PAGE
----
Jacques d'Agar (Danish: Jacob d'Agar 9 March 1640 – 16 November 1715) was a French portrait painter born in Paris. He was a pupil of Jacob Ferdinand Voet. He began his career as an history painter, but he soon abandoned history for portraiture, in which branch of art he became very successful. 
In 1675 he was admitted into the Academy, and also became painter in ordinary to the king and his court. Upon the revocation of the Edict of Nantes, Agar, as a Protestant, was shut out from the Academy. He accordingly left France in 1682, never to return.
He was invited to the court of Denmark, and was greatly patronized by King Christian V. His self-portrait is in the Galleria degli Uffizi in Florence, having been painted for Cosimo III de' Medici in 1693, at the request of King Christian. Walpole tells us that he visited England, where he resided some time, and met with success. He painted the portraits of several members of the British nobility of Queen Anne's reign, including the Duchess of Montagu, the Countesses of Rochfort and Sunderland, Thomas Earl of Strafford, and others. A portrait of Charles II of England, by him, is said to have been formerly in the Gallery at Christiansburg.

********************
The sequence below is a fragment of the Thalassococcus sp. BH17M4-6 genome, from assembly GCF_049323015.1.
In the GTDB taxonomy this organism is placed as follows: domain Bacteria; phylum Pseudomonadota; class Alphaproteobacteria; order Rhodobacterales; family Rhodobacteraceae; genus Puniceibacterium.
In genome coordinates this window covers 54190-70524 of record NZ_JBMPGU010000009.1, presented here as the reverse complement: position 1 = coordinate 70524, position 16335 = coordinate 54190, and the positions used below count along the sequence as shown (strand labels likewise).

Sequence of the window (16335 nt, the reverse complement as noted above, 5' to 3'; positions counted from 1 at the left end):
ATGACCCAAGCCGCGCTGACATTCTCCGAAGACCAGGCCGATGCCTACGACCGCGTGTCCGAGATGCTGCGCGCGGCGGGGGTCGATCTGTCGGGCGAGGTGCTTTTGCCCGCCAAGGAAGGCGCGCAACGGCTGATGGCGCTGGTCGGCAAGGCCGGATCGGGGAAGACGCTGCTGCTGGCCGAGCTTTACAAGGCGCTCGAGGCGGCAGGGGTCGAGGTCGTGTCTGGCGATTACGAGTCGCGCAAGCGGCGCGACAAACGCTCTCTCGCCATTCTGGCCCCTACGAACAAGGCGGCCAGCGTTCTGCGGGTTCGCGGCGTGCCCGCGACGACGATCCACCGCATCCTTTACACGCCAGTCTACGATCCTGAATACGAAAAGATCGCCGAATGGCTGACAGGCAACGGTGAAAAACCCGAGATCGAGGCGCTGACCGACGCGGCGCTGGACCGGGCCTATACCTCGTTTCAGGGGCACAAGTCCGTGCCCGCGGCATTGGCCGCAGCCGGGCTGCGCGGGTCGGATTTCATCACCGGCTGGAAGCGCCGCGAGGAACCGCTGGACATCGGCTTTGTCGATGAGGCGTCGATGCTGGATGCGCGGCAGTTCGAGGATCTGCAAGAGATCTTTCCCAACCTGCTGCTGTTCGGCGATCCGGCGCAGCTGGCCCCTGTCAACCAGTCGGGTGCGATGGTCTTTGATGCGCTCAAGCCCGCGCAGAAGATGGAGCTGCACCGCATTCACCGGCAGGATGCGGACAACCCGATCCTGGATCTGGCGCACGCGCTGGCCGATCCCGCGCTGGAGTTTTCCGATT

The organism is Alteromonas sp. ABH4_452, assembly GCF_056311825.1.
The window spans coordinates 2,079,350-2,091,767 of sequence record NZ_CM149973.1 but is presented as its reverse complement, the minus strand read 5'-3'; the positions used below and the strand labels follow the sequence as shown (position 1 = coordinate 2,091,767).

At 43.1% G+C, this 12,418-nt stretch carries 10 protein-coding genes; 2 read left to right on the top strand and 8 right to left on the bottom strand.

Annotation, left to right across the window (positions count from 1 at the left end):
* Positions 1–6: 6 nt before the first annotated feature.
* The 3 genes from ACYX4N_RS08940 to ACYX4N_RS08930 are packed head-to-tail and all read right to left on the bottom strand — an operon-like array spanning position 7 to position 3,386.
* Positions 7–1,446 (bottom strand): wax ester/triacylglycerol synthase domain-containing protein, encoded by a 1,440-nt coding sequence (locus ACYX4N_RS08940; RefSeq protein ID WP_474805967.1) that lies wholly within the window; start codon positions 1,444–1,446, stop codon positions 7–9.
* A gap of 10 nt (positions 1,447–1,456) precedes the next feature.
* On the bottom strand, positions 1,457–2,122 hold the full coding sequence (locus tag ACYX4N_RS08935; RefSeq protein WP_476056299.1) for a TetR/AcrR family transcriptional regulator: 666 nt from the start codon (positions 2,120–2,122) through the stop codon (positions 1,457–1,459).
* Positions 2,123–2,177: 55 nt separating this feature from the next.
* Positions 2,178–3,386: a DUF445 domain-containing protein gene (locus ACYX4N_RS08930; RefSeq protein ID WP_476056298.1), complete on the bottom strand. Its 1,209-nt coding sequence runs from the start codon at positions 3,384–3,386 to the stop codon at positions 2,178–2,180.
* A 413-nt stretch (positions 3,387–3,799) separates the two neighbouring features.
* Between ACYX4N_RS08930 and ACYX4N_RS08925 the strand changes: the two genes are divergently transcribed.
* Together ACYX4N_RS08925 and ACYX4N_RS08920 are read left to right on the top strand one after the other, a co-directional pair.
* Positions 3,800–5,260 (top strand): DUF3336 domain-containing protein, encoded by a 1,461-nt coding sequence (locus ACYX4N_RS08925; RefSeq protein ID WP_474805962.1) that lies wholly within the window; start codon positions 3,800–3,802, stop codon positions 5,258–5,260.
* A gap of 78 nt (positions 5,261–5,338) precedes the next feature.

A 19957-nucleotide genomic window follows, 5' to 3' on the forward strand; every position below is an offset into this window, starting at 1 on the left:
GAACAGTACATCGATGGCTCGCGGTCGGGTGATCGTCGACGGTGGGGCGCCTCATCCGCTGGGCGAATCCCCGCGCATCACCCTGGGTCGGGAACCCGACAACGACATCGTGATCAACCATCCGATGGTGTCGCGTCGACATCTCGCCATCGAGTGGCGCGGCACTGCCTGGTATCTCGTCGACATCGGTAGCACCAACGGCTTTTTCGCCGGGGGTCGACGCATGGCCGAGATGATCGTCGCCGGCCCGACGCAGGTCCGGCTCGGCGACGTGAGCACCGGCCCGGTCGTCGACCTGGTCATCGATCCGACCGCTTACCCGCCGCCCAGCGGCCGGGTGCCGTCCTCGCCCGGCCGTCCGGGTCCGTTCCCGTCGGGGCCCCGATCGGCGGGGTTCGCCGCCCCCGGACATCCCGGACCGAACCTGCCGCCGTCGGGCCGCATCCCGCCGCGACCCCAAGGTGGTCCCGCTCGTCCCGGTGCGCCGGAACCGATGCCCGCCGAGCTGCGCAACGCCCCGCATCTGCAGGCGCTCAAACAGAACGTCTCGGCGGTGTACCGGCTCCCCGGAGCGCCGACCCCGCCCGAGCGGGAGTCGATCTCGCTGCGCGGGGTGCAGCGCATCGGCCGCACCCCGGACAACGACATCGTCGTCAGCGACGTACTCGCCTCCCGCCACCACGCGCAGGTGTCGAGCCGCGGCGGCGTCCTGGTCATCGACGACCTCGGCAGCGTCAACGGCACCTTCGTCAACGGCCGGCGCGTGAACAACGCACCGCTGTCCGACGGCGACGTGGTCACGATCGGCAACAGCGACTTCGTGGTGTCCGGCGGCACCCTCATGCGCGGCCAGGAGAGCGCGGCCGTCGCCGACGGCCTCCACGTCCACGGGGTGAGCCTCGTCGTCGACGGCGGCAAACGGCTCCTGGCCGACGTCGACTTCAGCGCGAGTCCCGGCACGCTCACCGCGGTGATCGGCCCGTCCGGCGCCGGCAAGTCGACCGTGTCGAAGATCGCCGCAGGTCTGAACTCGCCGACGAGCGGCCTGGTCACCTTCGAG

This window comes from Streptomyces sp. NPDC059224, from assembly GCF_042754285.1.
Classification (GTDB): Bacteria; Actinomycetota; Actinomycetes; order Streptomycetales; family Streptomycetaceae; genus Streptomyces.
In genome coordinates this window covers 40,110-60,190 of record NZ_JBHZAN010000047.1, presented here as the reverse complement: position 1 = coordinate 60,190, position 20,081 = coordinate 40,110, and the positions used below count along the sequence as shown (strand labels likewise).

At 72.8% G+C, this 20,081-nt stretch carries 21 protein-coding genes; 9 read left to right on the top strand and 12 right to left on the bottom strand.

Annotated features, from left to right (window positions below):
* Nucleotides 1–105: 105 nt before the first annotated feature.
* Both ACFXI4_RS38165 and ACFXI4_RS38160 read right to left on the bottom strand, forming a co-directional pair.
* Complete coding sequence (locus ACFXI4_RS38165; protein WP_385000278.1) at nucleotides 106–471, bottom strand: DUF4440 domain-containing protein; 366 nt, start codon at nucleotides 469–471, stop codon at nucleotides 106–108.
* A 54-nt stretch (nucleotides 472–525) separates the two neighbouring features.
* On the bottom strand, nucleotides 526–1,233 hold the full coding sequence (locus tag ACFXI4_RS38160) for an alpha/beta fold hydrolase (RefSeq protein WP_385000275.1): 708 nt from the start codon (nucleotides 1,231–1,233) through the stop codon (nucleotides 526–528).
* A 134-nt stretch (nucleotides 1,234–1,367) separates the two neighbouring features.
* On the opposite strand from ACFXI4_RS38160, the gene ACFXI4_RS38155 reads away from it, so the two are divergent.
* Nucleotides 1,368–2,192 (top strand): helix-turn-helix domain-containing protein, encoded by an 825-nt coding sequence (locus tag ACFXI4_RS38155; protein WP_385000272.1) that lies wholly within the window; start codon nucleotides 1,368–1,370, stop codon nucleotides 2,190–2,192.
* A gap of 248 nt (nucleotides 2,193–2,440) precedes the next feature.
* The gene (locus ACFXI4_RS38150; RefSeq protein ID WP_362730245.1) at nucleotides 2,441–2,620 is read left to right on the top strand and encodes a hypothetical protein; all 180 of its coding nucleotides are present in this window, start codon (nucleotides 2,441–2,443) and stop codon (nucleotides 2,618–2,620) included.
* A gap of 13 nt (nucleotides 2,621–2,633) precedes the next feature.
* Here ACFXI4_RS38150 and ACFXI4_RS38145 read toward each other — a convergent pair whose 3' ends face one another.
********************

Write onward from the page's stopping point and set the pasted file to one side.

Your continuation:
- This article incorporates text from a publication now in the public domain: Bryan, Michael (1886). "Agar, Jacques d'". In Graves, Robert Edmund. Bryan's Dictionary of Painters and Engravers (A–K). I (3rd ed.). London: George Bell & Sons.
|Wikimedia Commons has media related to Jacob d'Agar.|
|This article about a French painter born in the 17th century is a stub. You can help Wikipedia by expanding it.|